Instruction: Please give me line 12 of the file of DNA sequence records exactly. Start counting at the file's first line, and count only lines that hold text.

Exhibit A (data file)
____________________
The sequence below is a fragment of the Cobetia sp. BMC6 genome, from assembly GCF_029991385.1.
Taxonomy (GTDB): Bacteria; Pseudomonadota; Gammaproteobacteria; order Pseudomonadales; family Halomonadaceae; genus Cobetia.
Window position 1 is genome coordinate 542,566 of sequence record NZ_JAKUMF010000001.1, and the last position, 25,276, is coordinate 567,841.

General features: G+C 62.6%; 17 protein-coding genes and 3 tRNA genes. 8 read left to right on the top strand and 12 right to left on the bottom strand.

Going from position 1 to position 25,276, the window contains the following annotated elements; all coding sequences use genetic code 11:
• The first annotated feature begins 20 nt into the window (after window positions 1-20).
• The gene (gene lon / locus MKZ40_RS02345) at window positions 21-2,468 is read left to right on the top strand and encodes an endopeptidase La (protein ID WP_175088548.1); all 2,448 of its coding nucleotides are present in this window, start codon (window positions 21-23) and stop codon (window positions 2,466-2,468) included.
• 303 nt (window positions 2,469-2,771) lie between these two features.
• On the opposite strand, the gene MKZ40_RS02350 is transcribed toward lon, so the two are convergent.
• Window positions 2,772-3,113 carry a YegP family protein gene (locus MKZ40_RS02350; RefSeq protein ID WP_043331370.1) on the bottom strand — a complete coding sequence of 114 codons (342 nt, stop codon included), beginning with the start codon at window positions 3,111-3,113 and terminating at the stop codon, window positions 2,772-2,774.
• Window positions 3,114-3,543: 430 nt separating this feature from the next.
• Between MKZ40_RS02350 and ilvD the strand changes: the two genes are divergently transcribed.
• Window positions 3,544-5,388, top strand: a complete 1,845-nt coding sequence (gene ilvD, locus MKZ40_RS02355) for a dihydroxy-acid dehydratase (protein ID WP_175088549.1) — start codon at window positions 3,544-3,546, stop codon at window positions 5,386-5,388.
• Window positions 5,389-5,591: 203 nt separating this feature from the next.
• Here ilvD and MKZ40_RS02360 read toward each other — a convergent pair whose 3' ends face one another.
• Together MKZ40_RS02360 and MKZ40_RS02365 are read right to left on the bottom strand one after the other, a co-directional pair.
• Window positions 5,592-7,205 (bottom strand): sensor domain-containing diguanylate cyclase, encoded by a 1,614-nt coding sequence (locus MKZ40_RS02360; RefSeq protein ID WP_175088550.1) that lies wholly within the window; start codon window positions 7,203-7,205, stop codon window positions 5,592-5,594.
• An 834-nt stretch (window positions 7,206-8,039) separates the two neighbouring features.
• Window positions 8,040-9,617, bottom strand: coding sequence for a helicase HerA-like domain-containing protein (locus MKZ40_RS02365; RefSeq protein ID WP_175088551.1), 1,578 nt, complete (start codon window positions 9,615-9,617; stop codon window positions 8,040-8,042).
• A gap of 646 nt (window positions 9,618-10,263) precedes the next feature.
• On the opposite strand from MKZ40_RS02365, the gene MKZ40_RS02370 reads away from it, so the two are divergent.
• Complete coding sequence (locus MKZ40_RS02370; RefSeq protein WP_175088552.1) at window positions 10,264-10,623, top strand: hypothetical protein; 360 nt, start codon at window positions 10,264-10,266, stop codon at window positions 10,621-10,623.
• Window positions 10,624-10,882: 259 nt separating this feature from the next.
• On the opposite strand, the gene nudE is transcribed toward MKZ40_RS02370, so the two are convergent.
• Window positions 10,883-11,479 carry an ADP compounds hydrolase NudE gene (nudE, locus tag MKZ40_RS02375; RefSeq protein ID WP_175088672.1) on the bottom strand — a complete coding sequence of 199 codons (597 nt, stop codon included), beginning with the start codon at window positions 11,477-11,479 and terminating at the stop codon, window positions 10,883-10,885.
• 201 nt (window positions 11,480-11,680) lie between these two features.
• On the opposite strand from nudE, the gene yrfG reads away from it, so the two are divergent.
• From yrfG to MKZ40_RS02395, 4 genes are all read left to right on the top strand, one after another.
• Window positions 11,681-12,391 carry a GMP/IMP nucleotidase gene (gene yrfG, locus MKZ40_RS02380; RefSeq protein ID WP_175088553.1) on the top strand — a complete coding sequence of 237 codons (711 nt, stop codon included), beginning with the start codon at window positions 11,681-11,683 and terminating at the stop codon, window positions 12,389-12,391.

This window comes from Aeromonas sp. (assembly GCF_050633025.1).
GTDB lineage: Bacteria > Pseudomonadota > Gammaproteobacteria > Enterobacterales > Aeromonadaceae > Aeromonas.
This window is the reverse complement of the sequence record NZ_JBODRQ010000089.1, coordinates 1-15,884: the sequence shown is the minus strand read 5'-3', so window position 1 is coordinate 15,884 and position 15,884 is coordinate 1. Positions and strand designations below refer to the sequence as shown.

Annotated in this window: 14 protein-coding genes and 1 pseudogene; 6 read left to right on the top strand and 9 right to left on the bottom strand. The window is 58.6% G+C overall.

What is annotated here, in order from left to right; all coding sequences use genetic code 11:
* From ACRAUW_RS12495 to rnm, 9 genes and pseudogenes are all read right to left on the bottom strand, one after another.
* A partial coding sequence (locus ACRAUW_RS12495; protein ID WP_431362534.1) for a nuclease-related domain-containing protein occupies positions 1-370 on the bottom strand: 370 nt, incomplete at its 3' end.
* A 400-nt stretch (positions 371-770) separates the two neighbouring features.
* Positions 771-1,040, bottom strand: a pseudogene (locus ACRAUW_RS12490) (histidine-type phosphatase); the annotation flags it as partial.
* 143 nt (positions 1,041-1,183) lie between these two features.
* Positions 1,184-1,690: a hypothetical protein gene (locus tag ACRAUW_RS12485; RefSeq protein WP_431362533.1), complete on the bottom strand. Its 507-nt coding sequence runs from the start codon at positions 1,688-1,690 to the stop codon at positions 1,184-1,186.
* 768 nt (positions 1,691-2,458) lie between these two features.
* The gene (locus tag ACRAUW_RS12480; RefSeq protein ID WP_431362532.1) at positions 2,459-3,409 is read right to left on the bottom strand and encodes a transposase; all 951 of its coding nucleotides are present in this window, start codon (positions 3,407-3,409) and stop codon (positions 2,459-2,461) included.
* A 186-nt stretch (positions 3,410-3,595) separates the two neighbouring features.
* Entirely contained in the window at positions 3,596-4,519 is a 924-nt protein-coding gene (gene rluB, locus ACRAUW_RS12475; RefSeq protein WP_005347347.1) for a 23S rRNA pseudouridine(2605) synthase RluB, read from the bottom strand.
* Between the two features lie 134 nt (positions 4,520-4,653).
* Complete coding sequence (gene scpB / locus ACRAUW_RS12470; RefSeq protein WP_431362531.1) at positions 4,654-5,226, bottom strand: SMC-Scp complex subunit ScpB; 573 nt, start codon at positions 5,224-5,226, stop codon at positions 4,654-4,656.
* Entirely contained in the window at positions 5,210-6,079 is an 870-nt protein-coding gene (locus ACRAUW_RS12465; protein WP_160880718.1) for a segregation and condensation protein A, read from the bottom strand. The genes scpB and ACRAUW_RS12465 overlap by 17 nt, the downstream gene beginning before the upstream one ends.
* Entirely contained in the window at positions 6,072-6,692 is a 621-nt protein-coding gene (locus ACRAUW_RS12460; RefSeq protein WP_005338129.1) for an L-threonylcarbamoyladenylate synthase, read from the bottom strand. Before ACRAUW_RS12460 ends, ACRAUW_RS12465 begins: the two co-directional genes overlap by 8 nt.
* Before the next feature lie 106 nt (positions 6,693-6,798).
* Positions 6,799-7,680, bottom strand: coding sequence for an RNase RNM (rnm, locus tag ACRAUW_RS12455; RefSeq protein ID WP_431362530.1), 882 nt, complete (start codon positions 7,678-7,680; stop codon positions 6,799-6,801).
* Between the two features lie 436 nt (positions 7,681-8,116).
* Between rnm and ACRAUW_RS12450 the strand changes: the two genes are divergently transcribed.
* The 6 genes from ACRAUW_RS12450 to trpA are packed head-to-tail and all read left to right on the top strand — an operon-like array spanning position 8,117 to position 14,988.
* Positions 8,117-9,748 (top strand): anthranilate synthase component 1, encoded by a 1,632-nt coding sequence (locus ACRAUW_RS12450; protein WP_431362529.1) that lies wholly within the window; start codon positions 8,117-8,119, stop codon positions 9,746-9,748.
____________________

• Between MKZ40_RS02350 and ilvD the strand changes: the two genes are divergently transcribed.